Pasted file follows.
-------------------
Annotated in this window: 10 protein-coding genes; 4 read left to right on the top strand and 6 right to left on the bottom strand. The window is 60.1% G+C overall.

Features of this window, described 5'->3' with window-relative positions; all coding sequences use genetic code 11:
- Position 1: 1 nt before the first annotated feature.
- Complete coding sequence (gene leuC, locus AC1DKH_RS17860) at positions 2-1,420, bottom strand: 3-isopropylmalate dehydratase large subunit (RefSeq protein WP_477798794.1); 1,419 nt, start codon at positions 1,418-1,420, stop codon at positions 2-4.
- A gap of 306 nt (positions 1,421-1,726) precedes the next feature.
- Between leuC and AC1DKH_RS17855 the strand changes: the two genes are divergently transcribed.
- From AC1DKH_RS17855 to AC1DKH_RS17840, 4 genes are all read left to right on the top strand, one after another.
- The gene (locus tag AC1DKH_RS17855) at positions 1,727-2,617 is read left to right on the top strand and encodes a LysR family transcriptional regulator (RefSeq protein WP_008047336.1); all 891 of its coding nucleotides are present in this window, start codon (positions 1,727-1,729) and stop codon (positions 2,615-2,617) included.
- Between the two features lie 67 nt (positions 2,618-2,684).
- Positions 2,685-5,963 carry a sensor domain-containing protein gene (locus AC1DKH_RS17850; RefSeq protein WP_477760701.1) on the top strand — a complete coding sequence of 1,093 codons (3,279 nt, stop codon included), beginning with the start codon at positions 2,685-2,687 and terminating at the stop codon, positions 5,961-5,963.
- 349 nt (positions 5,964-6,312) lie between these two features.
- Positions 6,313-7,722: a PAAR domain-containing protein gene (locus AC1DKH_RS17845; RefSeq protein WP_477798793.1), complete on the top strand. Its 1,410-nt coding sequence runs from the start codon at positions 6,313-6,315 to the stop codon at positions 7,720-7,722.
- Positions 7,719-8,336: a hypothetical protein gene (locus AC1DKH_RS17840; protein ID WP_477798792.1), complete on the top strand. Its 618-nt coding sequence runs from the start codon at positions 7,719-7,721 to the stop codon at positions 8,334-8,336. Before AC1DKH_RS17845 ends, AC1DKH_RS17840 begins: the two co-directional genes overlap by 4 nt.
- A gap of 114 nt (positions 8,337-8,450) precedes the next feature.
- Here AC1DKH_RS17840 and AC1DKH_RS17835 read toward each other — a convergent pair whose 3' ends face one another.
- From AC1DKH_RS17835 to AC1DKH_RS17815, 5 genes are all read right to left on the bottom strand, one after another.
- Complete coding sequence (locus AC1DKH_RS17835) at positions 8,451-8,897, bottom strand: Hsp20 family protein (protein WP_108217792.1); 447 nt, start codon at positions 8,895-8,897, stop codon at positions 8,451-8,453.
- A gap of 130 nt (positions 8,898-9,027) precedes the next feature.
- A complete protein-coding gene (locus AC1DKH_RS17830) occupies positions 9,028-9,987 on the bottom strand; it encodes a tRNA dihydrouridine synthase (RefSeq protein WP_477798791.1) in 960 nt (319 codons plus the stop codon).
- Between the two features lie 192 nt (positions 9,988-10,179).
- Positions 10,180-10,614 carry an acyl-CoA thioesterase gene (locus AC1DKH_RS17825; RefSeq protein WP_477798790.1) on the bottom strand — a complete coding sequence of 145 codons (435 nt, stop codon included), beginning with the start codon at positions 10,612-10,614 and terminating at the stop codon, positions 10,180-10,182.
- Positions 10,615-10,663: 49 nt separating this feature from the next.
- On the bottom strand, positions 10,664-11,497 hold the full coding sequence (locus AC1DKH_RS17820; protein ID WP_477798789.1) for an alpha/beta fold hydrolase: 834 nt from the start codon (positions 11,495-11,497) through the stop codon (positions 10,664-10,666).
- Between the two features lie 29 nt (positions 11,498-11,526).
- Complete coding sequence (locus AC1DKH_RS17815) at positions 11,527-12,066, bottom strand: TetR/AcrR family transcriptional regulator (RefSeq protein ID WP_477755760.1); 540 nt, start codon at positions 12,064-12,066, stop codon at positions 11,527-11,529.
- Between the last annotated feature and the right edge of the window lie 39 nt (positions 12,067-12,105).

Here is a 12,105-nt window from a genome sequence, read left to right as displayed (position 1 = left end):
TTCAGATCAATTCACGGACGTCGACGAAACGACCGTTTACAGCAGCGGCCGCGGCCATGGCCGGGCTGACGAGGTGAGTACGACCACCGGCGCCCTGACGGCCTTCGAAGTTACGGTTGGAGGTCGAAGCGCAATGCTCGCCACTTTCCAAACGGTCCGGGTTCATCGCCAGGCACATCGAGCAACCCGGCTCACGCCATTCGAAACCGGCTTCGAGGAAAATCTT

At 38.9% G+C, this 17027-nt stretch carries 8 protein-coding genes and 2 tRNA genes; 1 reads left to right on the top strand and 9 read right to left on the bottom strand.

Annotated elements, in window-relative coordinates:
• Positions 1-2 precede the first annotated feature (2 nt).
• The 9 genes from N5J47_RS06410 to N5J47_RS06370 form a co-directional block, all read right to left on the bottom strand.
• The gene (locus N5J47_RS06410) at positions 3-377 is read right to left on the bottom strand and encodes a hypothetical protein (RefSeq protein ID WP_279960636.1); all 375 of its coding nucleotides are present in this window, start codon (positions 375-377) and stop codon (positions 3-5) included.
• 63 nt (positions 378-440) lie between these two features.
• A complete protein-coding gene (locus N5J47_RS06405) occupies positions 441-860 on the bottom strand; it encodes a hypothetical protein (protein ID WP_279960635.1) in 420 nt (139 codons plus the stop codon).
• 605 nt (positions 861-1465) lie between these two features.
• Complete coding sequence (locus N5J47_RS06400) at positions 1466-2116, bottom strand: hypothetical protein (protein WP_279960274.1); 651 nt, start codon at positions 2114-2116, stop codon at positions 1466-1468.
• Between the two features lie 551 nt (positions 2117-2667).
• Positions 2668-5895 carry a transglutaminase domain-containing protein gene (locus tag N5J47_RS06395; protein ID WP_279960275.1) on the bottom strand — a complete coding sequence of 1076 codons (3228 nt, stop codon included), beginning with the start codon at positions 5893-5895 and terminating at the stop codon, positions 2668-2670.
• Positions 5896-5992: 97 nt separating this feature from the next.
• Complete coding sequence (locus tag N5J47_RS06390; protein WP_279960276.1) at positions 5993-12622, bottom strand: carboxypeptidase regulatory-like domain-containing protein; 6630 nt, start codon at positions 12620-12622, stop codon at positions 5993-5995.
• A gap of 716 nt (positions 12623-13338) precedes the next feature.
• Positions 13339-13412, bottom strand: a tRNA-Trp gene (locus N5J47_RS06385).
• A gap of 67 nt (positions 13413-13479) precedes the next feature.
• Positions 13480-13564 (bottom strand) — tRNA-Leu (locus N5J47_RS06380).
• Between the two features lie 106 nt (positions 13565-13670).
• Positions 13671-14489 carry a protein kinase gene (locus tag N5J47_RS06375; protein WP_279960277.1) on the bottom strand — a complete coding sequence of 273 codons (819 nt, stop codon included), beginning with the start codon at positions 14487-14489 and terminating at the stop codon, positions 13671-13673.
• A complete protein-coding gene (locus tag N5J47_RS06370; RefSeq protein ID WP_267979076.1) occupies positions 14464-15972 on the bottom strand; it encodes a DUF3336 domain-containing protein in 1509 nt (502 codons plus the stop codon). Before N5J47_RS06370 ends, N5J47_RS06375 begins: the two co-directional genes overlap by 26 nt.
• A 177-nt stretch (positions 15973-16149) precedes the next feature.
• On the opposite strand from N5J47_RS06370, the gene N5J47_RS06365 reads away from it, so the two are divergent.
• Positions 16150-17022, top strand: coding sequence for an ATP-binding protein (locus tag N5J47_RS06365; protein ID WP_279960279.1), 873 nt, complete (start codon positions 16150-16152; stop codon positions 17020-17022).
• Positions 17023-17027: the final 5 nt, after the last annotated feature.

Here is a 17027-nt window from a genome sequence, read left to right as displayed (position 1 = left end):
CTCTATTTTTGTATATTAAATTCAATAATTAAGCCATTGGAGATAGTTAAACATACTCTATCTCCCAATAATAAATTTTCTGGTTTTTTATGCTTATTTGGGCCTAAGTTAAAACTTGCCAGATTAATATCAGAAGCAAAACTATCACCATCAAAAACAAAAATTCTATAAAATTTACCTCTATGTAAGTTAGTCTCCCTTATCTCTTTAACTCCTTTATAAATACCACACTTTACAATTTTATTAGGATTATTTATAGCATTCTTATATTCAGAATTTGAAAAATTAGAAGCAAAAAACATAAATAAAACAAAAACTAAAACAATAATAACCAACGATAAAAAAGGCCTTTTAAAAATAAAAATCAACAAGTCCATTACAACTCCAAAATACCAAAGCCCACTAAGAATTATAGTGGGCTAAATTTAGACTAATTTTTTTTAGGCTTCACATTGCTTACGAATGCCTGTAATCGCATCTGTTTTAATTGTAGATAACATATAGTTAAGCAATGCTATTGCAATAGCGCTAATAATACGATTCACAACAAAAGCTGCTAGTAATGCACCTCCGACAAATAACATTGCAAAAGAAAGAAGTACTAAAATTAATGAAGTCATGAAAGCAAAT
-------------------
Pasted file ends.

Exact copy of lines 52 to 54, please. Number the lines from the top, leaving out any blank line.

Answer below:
• Positions 17023-17027: the final 5 nt, after the last annotated feature.

Here is a 17027-nt window from a genome sequence, read left to right as displayed (position 1 = left end):
CTCTATTTTTGTATATTAAATTCAATAATTAAGCCATTGGAGATAGTTAAACATACTCTATCTCCCAATAATAAATTTTCTGGTTTTTTATGCTTATTTGGGCCTAAGTTAAAACTTGCCAGATTAATATCAGAAGCAAAACTATCACCATCAAAAACAAAAATTCTATAAAATTTACCTCTATGTAAGTTAGTCTCCCTTATCTCTTTAACTCCTTTATAAATACCACACTTTACAATTTTATTAGGATTATTTATAGCATTCTTATATTCAGAATTTGAAAAATTAGAAGCAAAAAACATAAATAAAACAAAAACTAAAACAATAATAACCAACGATAAAAAAGGCCTTTTAAAAATAAAAATCAACAAGTCCATTACAACTCCAAAATACCAAAGCCCACTAAGAATTATAGTGGGCTAAATTTAGACTAATTTTTTTTAGGCTTCACATTGCTTACGAATGCCTGTAATCGCATCTGTTTTAATTGTAGATAACATATAGTTAAGCAATGCTATTGCAATAGCGCTAATAATACGATTCACAACAAAAGCTGCTAGTAATGCACCTCCGACAAATAACATTGCAAAAGAAAGAAGTACTAAAATTAATGAAGTCATGAAAGCAAAT